Teacher Spotlight:Rob Hirons
How many students do you teach, and what is their range of ability levels?
At the moment we have a roster of over 70 students at the shed of all levels ranging from the youngest enthusiast of 9 years old, beginners of all ages and walks of life, intermediate players burning with the passion to develop into accomplished musicians and advanced players who seek to solve current challenges in their playing. It is fascinating to see students from so many different backgrounds united by the same passion.
What are your favorite teaching materials?
I use It’s Your Move by Dom Famularo which is an excellent book on drumming mechanics, and I support this with Stick Control (GL Stone), Master Studies (J Morello) and many others for technique development. I also enjoy using Groove Essentials (T Igoe) or Messin’ Wid Da Bull (J Salem) to develop musicality. For beginners I will often use Eighth Note Rock and Beyond (D Famularo / G Ceglia) and I’ve just started using Drumset for Beginners (P Hose / J Farey) which is an excellent book for getting new players into using their own creativity immediately. These are just a few examples, there are so many to choose from.
How are you incorporating new media (DVDs, Mp3s, Internet, etc) into your teaching?
With beginners I will try to get them playing along to a song as soon as possible and film them so they can take home a DVD or USB key and feel good about what they’ve done. Filming and recording students is so important to their development so they can really see for themselves where progress is to be made. With more advanced players we can focus in on the feet or the hands and get a close up on the main flat screen in the studio.
It is also great to be able to demonstrate certain techniques using online videos or DVDs that are stocked in the studio. Jojo Mayer’s Secret Weapons for the Modern Drummer is excellent for supporting motion studies and recently I’ve been using exercises from Benny Greb’s Language of Drumming to develop musicality with my students. The Groove Essentials DVD is also fantastic as a support to the play along book by helping students to understand the different feels. With all that is available it is really possible to get the whole educational concept covered from all angles. So many teaching books today come with MP3 and video demonstrations and I have these loaded and ready on iTunes on my laptop linked to the sound system for instant access during lessons. After each lesson I send the student an electronic update by email with comments on their progress, books or DVDs to study and a web link to sites for them to check out for the next session. Not only is this a wonderfully effective way of teaching, but it also reflects to the student that we live in a world of ground breaking technology and that music is very much involved in this technological advancement.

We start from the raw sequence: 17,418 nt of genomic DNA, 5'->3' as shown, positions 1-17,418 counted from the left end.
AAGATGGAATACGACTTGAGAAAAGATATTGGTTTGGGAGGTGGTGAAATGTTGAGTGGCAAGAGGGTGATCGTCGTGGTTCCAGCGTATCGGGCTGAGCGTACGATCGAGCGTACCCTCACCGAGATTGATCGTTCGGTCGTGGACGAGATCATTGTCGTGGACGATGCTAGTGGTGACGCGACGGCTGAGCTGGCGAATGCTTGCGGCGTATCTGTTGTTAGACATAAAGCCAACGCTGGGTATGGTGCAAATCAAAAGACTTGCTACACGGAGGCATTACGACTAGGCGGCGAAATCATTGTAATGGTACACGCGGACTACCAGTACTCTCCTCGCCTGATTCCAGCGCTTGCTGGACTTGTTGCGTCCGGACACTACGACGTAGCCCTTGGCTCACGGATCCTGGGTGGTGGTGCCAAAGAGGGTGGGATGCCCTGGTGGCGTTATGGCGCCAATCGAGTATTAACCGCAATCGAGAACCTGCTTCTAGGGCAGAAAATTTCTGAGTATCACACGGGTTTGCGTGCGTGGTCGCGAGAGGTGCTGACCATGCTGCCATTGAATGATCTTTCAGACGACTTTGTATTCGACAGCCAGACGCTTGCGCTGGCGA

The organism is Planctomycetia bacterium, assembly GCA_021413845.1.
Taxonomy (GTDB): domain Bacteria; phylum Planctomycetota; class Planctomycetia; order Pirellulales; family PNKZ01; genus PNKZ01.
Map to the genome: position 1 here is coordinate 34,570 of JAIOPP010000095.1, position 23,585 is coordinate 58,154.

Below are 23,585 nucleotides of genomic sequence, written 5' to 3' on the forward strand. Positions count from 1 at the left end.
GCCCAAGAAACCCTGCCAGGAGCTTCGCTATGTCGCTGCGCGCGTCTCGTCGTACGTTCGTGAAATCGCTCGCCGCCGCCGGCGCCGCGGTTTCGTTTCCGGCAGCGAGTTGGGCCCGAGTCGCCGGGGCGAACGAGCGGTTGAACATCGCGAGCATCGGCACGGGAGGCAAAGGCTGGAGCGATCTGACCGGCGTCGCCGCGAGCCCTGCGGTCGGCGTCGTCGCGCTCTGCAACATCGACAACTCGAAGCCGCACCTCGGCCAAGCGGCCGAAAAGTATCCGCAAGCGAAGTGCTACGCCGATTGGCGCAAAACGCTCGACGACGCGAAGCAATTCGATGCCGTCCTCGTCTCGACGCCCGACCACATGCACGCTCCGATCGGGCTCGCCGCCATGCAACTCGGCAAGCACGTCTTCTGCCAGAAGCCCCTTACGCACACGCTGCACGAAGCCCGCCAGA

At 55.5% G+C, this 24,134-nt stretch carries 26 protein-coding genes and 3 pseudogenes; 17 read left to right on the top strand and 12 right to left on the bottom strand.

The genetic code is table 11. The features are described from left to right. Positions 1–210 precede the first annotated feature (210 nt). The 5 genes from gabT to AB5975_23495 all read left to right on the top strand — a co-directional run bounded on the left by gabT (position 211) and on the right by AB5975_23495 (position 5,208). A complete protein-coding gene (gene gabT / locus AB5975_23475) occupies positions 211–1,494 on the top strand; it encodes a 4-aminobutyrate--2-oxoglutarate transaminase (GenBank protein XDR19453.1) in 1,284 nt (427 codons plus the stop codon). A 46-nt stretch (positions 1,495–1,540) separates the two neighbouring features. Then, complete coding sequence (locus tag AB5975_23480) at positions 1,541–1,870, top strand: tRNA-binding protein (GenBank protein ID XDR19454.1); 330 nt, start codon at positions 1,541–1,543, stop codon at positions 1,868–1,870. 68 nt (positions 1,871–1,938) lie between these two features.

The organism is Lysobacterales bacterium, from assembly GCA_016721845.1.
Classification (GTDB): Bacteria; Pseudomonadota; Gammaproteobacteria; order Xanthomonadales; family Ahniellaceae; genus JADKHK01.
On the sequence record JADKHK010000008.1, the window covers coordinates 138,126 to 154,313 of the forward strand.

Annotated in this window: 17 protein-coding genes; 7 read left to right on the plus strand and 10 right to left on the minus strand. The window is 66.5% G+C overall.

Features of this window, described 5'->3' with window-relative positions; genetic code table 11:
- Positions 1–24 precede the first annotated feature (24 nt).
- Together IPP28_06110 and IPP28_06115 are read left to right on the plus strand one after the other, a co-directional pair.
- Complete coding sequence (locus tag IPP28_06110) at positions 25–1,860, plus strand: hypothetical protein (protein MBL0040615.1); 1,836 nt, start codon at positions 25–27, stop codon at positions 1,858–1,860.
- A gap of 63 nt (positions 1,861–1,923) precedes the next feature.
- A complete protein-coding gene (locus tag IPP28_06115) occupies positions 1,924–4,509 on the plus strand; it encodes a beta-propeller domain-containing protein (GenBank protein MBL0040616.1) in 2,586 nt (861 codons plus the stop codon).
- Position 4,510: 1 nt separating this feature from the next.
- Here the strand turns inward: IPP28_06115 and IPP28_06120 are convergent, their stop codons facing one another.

Even though I am very serious about teaching, my studio is of the highest quality and I care deeply about each students progress, passers by could be occasionally forgiven for imagining otherwise. I tend to have a reputation for having a certain eccentric sense of humor which comes out in lessons.
One of my favorite teaching experiences has been witnessing the development of one of my students who has Down’s syndrome. Although I enjoy developing the technical aspects of drumming with my students, with this particular student we really don’t touch on these subjects. My job is more to develop his creativity and musicality. One of my goals with all students is to nurture their own individual voice, something that is a challenge for many due to peer pressure and the younger player’s fear of error which can prevent them from letting themselves go. I have found that this particular student has no preconception about what others expect of his playing and therefore he is open to total creativity. Myself and others have thoroughly enjoyed performances that have featured all manner of creative input to find new sounds at the drum set, using sticks, brushes, hands, the scratching of drumheads, whistling, even the shaking of cymbal stands! Although his approach is of unusual and unconventional dimensions that would not necessarily be found in a teaching program of any sort, he is an inspiration to us all in his uncompromising willingness to share his own personal voice.
What are your general thoughts on drumming, teaching, music….?
Although it can be seen as a cliché, I truly believe that we are all teachers and are all students. What makes the difference is our openness to accept that fact. A student is someone who has chosen to be willing to absorb the knowledge that others have to offer and make it their own. A drummer who has chosen to accept the role of drum teacher is someone who has chosen to maximize their capacity and willingness to share their knowledge with others in an educational manner. All musicians of any level have something to share whether it is shared in an educational setting or in a performance setting. Simply by playing music we are sharing something with others, therefore, in a sense we are teaching and the listener is learning whether or not they are conscious of it.